The soul is dyed the color of its thoughts. Think only on those things that are in line with your principles and can bear the light of day. The content of your character is your choice. Day by day, what you do is who you become. Your integrity is your destiny - it is the light that guides your way. - Heraclitus
Joined: Oct 20, 2005
I feel there won't be any use case for adding NULL as a key and store a value for it. I wonder why such a feature is allowed by java and some real world examples will help me to understand the use of this feature.
Could be used to supply a default value I suppose. I'm imagining a situation where an application gives you a choice of options, and the result of these options are mapped with a HashMap. Now suppose this option choice is itself optional. The user hasn't selected anything therefore the choice is null, so return whatever value is in the Map with a null key.
Might not be how this is used, but I can't think of any benefit of preventing people using a null key?
One real life scenario where even a "null" can convey information.
I am working on a project where I have "jobs" (e.g. copy some data from some place to another). I also have a "schedule" which can be associated to the "jobs". The "schedule" contains information on at what time the job should be executed and when should it be repeated. There is a simple check which we have put in. If the job schedule is null, we execute the job only once. Else we execute it as per schedule.
Several people have given useful examples of when a null key is useful, but the real answer to the original question is that whoever designed the class thought it would be most useful like that.
Joined: Jul 11, 2001
Originally posted by CM Ananth: I feel there won't be any use case for adding NULL as a key and store a value for it. I wonder why such a feature is allowed by java and some real world examples will help me to understand the use of this feature.
I think the question should be reverted: how would disallowing null as a key be useful?
Why actively disallow something just because we can't yet think of a case where it would be useful?
Implementing your own version of HashMap that doesn't allow a null is easy by just extending or wrapping the HashMap class and putting some extra checking in. Whereas creating your own class that allowed nulls if HashMap didn't allow them would be a little more difficult.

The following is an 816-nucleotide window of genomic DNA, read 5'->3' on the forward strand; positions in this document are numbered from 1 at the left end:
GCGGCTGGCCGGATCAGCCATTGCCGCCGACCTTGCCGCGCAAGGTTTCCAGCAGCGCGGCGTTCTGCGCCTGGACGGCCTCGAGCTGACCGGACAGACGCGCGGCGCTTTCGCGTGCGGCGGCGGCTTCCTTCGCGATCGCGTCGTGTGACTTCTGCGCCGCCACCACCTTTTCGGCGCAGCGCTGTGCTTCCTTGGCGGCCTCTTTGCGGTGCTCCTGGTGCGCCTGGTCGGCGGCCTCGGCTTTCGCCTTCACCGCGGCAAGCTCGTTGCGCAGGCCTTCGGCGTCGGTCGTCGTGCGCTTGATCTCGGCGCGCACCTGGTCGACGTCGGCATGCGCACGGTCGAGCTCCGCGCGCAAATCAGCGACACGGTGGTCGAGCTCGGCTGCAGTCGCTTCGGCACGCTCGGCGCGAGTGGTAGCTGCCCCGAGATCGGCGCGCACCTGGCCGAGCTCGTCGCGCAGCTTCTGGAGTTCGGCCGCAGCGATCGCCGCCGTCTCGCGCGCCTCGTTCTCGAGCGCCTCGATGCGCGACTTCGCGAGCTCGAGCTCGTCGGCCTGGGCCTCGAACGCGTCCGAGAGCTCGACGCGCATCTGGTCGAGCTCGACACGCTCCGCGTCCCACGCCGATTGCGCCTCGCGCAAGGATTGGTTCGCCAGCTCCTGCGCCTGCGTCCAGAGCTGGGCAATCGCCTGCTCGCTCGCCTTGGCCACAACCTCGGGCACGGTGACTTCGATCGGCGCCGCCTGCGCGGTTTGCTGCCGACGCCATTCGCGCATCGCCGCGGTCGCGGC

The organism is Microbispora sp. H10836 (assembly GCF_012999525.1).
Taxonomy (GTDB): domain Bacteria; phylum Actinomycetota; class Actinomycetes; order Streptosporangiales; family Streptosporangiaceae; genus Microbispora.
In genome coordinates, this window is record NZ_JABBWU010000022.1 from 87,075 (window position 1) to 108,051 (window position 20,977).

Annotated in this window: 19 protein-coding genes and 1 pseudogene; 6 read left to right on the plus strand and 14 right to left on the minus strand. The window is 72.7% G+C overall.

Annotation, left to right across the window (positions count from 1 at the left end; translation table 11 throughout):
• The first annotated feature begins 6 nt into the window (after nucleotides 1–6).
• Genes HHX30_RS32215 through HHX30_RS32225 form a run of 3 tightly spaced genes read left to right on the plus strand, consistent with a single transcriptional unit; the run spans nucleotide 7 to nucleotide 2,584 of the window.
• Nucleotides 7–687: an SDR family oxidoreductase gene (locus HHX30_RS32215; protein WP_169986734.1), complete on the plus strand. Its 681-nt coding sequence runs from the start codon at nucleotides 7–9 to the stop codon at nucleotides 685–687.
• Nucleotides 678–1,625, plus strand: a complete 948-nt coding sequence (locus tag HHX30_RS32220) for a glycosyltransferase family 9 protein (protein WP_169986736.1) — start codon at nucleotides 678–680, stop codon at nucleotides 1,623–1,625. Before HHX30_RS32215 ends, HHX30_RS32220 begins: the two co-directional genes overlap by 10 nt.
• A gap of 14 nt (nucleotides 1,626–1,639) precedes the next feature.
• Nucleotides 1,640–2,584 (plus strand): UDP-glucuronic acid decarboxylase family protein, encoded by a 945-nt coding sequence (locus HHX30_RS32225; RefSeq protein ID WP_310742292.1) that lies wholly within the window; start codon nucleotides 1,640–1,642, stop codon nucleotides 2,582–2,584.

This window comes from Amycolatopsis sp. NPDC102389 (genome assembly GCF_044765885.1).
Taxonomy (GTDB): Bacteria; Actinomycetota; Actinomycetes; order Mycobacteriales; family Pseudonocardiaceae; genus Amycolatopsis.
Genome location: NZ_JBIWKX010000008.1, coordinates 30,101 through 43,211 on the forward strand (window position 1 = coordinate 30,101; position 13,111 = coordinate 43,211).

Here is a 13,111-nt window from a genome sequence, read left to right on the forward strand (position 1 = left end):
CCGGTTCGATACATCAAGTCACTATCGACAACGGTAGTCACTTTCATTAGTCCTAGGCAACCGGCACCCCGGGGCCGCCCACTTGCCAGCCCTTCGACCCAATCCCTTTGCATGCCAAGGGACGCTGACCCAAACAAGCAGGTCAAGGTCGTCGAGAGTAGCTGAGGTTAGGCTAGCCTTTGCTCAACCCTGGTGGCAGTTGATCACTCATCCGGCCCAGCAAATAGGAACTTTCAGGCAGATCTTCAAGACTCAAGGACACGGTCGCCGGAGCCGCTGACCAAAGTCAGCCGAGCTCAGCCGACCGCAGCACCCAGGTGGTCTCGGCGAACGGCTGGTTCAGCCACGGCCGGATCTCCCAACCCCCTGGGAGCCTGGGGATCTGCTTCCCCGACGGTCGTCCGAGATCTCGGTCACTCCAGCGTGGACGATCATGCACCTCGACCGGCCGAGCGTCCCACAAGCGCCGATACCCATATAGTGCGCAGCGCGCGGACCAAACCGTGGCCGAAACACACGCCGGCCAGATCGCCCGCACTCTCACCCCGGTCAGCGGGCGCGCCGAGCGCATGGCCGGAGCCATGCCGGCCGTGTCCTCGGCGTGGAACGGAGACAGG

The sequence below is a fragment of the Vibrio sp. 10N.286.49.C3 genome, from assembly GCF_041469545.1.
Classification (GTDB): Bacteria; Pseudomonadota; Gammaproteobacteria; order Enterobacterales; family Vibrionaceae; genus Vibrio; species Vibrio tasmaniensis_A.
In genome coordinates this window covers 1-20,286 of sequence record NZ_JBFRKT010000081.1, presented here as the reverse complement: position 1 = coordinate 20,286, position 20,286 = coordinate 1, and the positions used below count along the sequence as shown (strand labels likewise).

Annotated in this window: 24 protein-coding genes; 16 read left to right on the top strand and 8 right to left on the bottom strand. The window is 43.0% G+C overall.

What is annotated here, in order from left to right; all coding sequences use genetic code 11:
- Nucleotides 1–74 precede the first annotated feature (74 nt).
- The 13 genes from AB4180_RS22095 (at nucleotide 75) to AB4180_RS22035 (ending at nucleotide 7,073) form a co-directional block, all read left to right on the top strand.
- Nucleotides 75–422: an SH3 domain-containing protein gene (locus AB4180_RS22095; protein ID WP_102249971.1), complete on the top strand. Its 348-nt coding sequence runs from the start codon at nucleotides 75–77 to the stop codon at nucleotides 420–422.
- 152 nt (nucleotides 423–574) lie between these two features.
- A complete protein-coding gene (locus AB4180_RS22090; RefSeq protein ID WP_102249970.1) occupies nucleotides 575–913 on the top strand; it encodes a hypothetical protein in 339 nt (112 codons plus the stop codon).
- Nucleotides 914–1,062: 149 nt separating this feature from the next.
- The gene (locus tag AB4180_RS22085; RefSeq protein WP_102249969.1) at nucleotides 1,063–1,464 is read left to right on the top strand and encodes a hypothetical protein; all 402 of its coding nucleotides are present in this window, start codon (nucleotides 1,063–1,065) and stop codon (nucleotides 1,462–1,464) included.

Hello - i was running some basic code tests to try and do this and keep getting a runtime exception whenever i add another element to the Map/Set after putting a null key initially. Seems that it always fails on the equals method when comparing the current object being inserted to the previous null entry. This makes sense so i am curious how this is implemented in the real world. A bit confused.
Any thoughts? Thanks.
Joined: Aug 05, 2005
Brian Carlisle wrote:Hello - i was running some basic code tests to try and do this and keep getting a runtime exception whenever i add another element to the Map/Set after putting a null key initially. Seems that it always fails on the equals method when comparing the current object being inserted to the previous null entry. This makes sense so i am curious how this is implemented in the real world. A bit confused..
Can you show us the code you are using and what exception you are getting. It works fine for me.
Specifically, look at the equals() method of the class you are putting in to the map. I would suspect that is where the exception is coming from.
Joined: Oct 30, 2012
Sure - taken from the SCJP book. I added the null entry to see what would happen. Also tried changing the int to String for size and using equals() but no luck. The same happens when i convert the code to use a LinkedHashMap.
It makes sense to me logically why the exception is thrown.
Joined: Oct 30, 2012
Yes it is most certainly in the equals method. Can you show me a simple example of this working? Much appreciated.
This equals() method isn't very good. The error is on line 3 (in the if condition). You assume the Object being compared to (o) is not null, you dereference it without first checking if it was nulll. So this would fail. You need to do a first check. A typical equals() method would be like this:
<edit>Forgot the case where other might be of a different type. This is one way of checking that. Another is to use instanceof, but there is a difference in semantics between the two options... I chose to check classes for equality</edit>
I usually follow that flow but shorten it a bit:
I also wonder why in hashCode you divide the size by 5. Why not simply return size itself? It's an int, so it's a valid value.
Edit: I just saw that Steve's example uses Turtle.class to compare to. I prefer not to use one fixed class except if the class is final (in which case I use instanceof). Using getClass() instead allows sub classes to still have a valid equals method. Let's say you have class SnappingTurtle extends Turtle, then in Steve's example a new SnappingTurtle(5) will be equal to a new Turtle(5), which I disagree with. In my example, the two will be unequal even though they have the same size.